The student chooses a mentor for the project by approaching a member of the faculty. The mentor and student handbooks provide guidance for choosing a topic, writing the research papers, constructing of the oral presentations, and developing the portfolio. Detailed assessment rubrics are included for the written presentation and for the overall project. These help students understand how their work will be judged, set norms around quality, and provide meta-cognitive guidance for the students to direct their own learning. Copies of these handbooks are available, and may be appropriate for posting on a web page of "best practices."
The following descriptions are drawn from the rubrics for "exceptional" work on the Capstone project:
Habits of the Mind.
Habits of Work
Habits of the Heart
These guidelines provide the structure by which students and mentors work, and by which a panel of judges, composed of teachers, students, parents, and other community members judge the Capstone presentations. The written component of the Capstone project has a separate rubric. In addition, the guidebooks provide process guidance, such as a work log, and checklists for conducting thorough research.
For many or most students, Capstone is the most significant project of a lifetime thus far, stretching them intellectually, and emotionally. Students who have completed Capstone projects have written reflections on their experience. In general, they see Capstone as a significant project that stretched their perseverance and abilities. Below are quotes from students reflections on completing the Capstone experience:
Capstone is exemplary as a pilot program that uses authentic learning and assessment to structure a learning experience for students that, according to their own testimony, is very powerful and pushes them beyond what they had previously considered within their capacity. Other schools can learn a great deal from the thoughtful construction and careful execution of this project at Longview.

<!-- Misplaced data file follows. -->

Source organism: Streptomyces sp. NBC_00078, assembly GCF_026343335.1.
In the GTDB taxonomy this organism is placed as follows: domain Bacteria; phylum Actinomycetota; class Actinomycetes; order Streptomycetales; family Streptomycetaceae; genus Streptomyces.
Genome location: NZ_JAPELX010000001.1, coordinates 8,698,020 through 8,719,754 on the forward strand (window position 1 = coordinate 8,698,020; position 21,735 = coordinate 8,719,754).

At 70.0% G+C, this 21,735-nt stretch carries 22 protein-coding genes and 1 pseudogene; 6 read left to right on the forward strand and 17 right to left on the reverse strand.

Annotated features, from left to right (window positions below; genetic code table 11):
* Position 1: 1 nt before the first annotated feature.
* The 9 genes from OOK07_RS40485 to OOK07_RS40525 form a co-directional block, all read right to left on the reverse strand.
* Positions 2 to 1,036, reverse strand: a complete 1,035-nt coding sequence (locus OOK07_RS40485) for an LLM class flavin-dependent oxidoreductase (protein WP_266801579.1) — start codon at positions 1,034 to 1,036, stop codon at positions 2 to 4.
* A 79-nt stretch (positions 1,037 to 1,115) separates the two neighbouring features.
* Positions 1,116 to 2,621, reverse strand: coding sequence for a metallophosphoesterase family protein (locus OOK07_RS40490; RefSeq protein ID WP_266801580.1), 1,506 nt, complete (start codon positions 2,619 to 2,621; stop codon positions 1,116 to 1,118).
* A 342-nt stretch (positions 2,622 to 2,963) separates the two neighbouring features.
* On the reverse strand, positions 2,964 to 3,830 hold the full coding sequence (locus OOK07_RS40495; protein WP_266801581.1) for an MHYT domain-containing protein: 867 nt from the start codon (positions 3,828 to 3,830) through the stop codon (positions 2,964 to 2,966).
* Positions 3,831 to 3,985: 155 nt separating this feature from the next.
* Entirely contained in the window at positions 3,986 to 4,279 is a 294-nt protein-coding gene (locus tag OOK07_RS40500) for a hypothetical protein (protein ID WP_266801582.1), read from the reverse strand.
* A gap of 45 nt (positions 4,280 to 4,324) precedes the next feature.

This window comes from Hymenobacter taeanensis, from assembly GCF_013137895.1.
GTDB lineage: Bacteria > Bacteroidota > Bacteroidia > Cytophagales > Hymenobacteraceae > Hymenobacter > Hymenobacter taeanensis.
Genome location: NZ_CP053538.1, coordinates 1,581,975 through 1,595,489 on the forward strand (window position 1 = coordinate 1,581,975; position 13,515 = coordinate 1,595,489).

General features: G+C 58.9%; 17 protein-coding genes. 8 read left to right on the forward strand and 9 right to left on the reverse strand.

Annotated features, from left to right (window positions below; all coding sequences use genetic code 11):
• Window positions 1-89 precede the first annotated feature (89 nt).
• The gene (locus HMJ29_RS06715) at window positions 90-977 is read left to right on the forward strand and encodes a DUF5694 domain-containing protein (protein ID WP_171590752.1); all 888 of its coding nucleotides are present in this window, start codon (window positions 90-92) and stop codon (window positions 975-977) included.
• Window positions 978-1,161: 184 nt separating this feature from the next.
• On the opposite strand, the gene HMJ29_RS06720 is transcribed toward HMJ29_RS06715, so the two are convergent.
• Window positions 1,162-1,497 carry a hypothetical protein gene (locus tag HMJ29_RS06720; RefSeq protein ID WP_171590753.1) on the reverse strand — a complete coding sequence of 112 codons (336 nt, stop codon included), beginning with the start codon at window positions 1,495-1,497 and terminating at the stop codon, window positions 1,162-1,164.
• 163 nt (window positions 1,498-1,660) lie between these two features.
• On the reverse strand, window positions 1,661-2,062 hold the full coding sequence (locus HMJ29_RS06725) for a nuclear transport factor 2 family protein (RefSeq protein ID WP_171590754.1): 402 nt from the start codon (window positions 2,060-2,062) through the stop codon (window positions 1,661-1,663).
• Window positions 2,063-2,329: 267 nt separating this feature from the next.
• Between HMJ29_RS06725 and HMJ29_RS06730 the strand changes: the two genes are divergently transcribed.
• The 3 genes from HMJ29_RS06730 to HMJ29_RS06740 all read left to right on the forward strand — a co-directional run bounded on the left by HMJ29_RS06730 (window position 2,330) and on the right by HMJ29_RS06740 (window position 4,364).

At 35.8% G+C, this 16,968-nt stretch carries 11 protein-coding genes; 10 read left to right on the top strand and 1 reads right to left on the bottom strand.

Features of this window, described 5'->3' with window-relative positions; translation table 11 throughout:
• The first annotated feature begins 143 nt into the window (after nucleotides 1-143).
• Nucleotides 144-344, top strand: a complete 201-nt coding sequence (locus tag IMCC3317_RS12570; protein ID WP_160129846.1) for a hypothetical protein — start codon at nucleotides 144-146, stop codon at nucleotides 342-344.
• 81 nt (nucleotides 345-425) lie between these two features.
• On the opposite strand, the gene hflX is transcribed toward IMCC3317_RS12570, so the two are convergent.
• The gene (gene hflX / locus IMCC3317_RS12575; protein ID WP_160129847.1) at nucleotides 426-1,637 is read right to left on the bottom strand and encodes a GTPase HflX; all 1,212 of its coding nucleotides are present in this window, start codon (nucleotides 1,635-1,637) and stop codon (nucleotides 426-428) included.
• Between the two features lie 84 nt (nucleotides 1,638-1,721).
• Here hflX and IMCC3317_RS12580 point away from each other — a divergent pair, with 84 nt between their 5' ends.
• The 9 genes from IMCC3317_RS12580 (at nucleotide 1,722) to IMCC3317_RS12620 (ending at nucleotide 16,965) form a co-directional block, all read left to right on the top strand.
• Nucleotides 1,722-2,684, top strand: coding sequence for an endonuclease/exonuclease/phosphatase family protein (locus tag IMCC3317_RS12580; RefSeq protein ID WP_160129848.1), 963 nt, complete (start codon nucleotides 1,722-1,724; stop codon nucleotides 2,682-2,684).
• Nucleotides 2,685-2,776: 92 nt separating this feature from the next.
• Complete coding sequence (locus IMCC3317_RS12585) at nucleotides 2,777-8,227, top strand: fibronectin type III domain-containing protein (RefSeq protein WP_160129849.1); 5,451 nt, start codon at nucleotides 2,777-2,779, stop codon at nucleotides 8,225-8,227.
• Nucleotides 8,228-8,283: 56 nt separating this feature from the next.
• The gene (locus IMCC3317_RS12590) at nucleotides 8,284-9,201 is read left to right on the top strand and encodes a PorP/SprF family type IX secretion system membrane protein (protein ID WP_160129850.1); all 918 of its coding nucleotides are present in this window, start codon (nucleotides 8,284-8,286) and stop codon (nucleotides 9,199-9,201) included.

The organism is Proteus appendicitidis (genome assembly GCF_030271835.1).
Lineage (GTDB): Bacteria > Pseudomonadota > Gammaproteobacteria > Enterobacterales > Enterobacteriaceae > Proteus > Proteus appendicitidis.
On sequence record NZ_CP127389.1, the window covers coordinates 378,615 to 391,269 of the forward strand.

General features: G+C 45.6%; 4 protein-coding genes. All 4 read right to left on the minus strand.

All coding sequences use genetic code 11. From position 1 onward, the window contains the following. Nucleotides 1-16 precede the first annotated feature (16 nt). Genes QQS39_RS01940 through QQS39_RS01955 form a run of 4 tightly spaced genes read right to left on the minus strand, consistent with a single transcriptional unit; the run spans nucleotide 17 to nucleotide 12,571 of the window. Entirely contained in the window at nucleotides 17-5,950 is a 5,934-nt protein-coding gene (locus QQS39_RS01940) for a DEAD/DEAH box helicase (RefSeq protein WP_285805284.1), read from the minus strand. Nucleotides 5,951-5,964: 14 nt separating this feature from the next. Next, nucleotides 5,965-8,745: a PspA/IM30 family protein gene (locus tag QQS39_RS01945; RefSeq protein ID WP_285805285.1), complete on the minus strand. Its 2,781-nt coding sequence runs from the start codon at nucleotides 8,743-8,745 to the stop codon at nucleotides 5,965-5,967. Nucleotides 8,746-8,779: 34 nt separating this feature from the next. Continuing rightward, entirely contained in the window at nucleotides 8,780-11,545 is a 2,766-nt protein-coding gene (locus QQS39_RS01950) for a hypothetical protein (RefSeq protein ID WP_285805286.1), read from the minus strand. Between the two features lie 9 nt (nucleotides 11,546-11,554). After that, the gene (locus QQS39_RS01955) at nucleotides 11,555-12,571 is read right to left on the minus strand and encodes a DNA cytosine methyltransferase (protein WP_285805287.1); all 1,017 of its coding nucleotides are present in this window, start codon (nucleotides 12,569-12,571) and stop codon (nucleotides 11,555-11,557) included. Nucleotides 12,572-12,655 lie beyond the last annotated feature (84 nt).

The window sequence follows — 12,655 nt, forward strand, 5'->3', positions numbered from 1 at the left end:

Port High School
Coming Full Circle: The Port Learning Community Writing Project
Rosita stepped up to the microphone and took a deep breath. Then with great drama she read her story about a haunted house. Her audience sat rapt, intrigued that she could write so scarily in Spanish. Her tale built through parallelisms and repetition, as though perhaps learned from Poe. Heart-stopping verbs, chilling adjectives and Spanish-rendered sound effects created a tense suspense. Rosa is a writer.
The two boys stood on the second step so both their voices could be captured by the single microphone. They read an antiphonal poem, alternating their voices with the dualisms in the text, two friends reading together the poem one of them wrote.
One after another the children, from early primary grades through middle school, added their strong voices as readers c and as writers c to the afternoon event. They read in English. They read in Spanish. They read quietly, almost shyly, or they read with booming emphasis. And they listened. First graders eyes widened to hear of the haunted house. The older children nudged each other to be sure no one missed the eloquent first grader or the choral reading (why hadn't they, the big kids, thought of that first?). And at the end of the afternoon, three high school students read. They read with a great pride in their writing and with respect for their much-younger listeners. They had heard the little kids read c they knew that they, too, were becoming writers.
The Port Learning Community Writing Project brings the reforms at Port High School full circle. It is offered as an exemplary practice because it brings the Annenberg-related reforms of this group of schools back to the origins of those reforms. And it demonstrates how powerful reforms can be when they are structurally innovative, grounded in theories of learning and in rich curriculum, owned by a faculty, and centered on children.
Port High School, long underfunded and essentially neglected by the district, was not untypical of a large and largely anonymous urban high school until a principal and group of teachers decided to make dramatic changes. They saw that many students were not graduating and many who did graduate did not go on to productive futures. Many of the Port students seemed to come to school with little purpose. The teachers were eager for ideas to make the school important in the lives of their students.